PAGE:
Mixed opinions over OHV park

Nearly 1,000 acres in O’Neals, envisioned by county officials as a haven for motocross and other off-road sports, has sparked growing discussion from rival groups over its proposed location and long-term effects.

Stretching from the northern boundary of Minarets High School to east of Highway 41 across from Black Hawk Lodge, the proposed 956-acre park in recent weeks brought out passionate support from many off-highway vehicle (OHV) riders in the Central Valley.

Bob Wilson, owner of Madera Honda Suzuki, started an online petition Feb. 1 in support of the park, which obtained more than 1,600 signatures by Tuesday.

He said for years, riders have had to drive as far as Tulare to enjoy a safe, legal ride, even while paying required OHV fees and taxes with no benefits to their area.

“This is something that we have been waiting for, for a long time,” Wilson said. “There needs to be a park like this for us, so we can go out and have fun.”

Wayne Pipes, promoter for the California Motorsport Association, added the park could be ideal for bringing in extra revenue from residents in Madera County and elsewhere.

“We would rather spend our money locally,” Pipes said. “We live here, and this is a prime location. People want to come in and run major events, and those thousands and thousands of dollars are being spent elsewhere.”

But as that support gained strength, an opposition group also formed.

The Citizens Against Proposed OHV Park-Madera County group, led by Barbara Bigelow, contends instead the park, and primarily its location near Minarets High School, is a source for major concerns.

During its first community meeting, held Feb. 10 at Minarets High, Bigelow laid out key issues to an audience of around 25.

Among those were traffic issues with entering the park either from Highway 41 or nearby Road 200, potential fire dangers, whether it’s an economically viable idea given operation or other costs, and noise problems both for nearby landowners and students at Minarets High School.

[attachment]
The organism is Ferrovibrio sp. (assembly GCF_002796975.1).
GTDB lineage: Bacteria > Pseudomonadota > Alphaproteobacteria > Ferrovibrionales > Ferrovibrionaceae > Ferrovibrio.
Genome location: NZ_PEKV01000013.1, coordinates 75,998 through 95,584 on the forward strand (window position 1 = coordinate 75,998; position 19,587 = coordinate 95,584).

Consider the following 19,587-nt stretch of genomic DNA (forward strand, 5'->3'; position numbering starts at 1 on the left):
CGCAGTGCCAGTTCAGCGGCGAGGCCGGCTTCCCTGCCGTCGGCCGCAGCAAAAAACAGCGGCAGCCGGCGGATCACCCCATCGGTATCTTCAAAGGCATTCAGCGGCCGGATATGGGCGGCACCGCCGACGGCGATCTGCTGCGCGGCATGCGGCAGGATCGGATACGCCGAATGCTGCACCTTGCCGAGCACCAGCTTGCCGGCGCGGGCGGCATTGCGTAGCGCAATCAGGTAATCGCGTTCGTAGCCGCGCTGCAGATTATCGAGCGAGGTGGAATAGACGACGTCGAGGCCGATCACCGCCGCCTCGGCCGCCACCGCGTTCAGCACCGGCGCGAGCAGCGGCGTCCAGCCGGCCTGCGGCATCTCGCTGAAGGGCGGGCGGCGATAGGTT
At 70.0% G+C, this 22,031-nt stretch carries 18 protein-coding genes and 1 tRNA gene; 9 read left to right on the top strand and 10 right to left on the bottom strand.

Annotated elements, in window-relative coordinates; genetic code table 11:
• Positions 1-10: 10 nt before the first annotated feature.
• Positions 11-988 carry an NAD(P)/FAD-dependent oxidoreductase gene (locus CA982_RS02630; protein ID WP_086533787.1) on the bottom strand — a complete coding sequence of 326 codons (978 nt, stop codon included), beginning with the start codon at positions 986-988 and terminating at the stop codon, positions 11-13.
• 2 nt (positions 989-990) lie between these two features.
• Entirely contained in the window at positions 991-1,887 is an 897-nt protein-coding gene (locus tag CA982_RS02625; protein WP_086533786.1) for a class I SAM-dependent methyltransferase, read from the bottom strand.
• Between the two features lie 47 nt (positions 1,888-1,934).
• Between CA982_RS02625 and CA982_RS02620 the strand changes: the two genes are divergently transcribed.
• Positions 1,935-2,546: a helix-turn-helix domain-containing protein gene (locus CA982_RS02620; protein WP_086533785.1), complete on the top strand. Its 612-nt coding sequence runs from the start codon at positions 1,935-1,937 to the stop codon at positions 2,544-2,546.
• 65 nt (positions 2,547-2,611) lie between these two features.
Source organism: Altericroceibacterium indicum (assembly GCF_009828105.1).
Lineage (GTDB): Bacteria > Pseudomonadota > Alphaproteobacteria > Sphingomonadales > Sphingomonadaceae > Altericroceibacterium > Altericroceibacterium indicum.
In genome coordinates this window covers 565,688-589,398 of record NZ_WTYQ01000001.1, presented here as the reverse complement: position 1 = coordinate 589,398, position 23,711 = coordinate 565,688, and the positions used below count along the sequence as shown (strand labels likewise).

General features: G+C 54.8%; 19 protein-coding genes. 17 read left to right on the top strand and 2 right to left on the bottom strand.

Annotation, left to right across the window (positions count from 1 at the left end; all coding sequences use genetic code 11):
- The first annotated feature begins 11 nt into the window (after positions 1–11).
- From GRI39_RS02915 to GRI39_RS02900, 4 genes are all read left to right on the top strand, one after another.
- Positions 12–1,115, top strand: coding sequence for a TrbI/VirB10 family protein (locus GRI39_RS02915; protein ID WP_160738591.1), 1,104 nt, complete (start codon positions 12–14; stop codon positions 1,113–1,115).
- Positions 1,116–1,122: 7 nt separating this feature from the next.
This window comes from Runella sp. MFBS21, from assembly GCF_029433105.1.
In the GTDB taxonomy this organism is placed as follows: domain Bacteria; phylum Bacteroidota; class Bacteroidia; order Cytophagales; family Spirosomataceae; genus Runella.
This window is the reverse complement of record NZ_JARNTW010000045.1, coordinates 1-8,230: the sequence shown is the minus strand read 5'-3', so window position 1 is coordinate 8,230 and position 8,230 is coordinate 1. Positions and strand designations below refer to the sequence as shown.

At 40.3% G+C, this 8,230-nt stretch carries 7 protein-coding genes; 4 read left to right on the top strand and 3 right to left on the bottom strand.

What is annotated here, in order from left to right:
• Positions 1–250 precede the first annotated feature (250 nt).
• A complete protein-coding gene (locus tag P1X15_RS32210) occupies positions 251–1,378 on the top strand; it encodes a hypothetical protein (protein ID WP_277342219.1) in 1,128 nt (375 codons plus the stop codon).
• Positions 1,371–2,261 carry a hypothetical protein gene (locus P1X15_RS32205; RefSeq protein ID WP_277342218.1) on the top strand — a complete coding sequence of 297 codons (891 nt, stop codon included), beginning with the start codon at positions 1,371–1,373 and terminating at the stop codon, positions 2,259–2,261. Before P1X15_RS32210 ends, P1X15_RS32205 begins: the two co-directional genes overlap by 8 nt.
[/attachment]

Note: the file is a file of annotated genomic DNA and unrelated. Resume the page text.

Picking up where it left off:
“All of us in O’Neals can hear the way the wind moves,” Cecil Hillerman said. “So I know I’ll be able to hear these vehicles at my house, no matter where it’s happening on all that land.”

Bigelow added that Black Hawk Mountain, contained in the project land, is to her knowledge the only Madera County mountain named in honor of a Native American chief.

“There are major environmental and cultural concerns here,” Bigelow said. “We aren’t against an OHV park, but we’re opposed to this site and think with this big of a project and such a large piece of property, it would make sense to involve the citizens.”

Agreeing to disagree

Though opinions may differ, leaders agree a discussion would be beneficial for each side.

Tom Wheeler, District 5 Madera County Supervisor and supporter of the park, said he would “definitely” speak with Bigelow’s group as plans continue to move forward.

“Absolutely we’ll sit down and talk about it with them,” Wheeler said. “It’s important that we do so.”

“We can make this work and make the neighbors happy,” Pipes said. “Competition is a good thing. There are some good concerns, but there’s a lot of people ready for a park like this and we desperately need it.”

Next steps

The proposed park is far in its infancy stages, and officials say it will likely be years before trail designs or other developments can even begin to take shape.

Grant writer Bill Hayter said beyond Margaret “Peggy” Jamison’s $2.39 million asking price, Caltrans must give approval before the land can be appraised by the county, which may lead to further negotiations on a final sale amount.

If that $2.39 million price remains, the county would pay $311,700, with the rest covered by state and federal grants, Hayter said.

As to noise, traffic, cultural, and all other concerns, Hayter said after appraisals - possibly sometime in August or September - a study must be done including all those issues.

“We’ll definitely want input both from tribes and the public on all of that,” Hayter said. “It’s only once you’ve determine the constraints of a project that you determine a trail system and other work.”